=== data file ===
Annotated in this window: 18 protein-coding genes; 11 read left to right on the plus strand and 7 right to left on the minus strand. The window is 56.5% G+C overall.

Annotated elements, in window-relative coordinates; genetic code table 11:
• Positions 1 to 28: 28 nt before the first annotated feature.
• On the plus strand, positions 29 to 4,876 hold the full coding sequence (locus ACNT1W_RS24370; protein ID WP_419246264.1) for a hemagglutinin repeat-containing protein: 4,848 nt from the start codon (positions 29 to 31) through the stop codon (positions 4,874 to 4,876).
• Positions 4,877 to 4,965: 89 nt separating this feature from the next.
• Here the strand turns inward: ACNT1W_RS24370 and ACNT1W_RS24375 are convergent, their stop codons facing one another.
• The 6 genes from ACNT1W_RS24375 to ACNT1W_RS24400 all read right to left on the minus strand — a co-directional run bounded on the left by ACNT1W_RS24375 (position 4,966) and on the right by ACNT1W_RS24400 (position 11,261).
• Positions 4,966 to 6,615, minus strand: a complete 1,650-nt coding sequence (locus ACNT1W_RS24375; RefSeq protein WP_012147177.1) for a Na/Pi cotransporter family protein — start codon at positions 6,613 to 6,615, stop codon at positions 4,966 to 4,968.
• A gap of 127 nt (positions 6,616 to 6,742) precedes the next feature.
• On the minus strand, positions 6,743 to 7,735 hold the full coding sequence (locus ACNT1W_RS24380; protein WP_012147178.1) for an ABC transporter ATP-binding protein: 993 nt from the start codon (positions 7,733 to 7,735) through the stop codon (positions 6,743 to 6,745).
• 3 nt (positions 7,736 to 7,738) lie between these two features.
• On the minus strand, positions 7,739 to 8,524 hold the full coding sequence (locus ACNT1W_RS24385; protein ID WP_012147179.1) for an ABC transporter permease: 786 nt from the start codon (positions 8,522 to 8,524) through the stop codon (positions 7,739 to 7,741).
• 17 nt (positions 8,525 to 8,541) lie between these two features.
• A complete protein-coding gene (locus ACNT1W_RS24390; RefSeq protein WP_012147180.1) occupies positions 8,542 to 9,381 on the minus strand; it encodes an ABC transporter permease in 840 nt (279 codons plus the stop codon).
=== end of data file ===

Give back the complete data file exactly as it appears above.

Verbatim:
Annotated in this window: 18 protein-coding genes; 11 read left to right on the plus strand and 7 right to left on the minus strand. The window is 56.5% G+C overall.

Annotated elements, in window-relative coordinates; genetic code table 11:
• Positions 1 to 28: 28 nt before the first annotated feature.
• On the plus strand, positions 29 to 4,876 hold the full coding sequence (locus ACNT1W_RS24370; protein ID WP_419246264.1) for a hemagglutinin repeat-containing protein: 4,848 nt from the start codon (positions 29 to 31) through the stop codon (positions 4,874 to 4,876).
• Positions 4,877 to 4,965: 89 nt separating this feature from the next.
• Here the strand turns inward: ACNT1W_RS24370 and ACNT1W_RS24375 are convergent, their stop codons facing one another.
• The 6 genes from ACNT1W_RS24375 to ACNT1W_RS24400 all read right to left on the minus strand — a co-directional run bounded on the left by ACNT1W_RS24375 (position 4,966) and on the right by ACNT1W_RS24400 (position 11,261).
• Positions 4,966 to 6,615, minus strand: a complete 1,650-nt coding sequence (locus ACNT1W_RS24375; RefSeq protein WP_012147177.1) for a Na/Pi cotransporter family protein — start codon at positions 6,613 to 6,615, stop codon at positions 4,966 to 4,968.
• A gap of 127 nt (positions 6,616 to 6,742) precedes the next feature.
• On the minus strand, positions 6,743 to 7,735 hold the full coding sequence (locus ACNT1W_RS24380; protein WP_012147178.1) for an ABC transporter ATP-binding protein: 993 nt from the start codon (positions 7,733 to 7,735) through the stop codon (positions 6,743 to 6,745).
• 3 nt (positions 7,736 to 7,738) lie between these two features.
• On the minus strand, positions 7,739 to 8,524 hold the full coding sequence (locus ACNT1W_RS24385; protein ID WP_012147179.1) for an ABC transporter permease: 786 nt from the start codon (positions 8,522 to 8,524) through the stop codon (positions 7,739 to 7,741).
• 17 nt (positions 8,525 to 8,541) lie between these two features.
• A complete protein-coding gene (locus ACNT1W_RS24390; RefSeq protein WP_012147180.1) occupies positions 8,542 to 9,381 on the minus strand; it encodes an ABC transporter permease in 840 nt (279 codons plus the stop codon).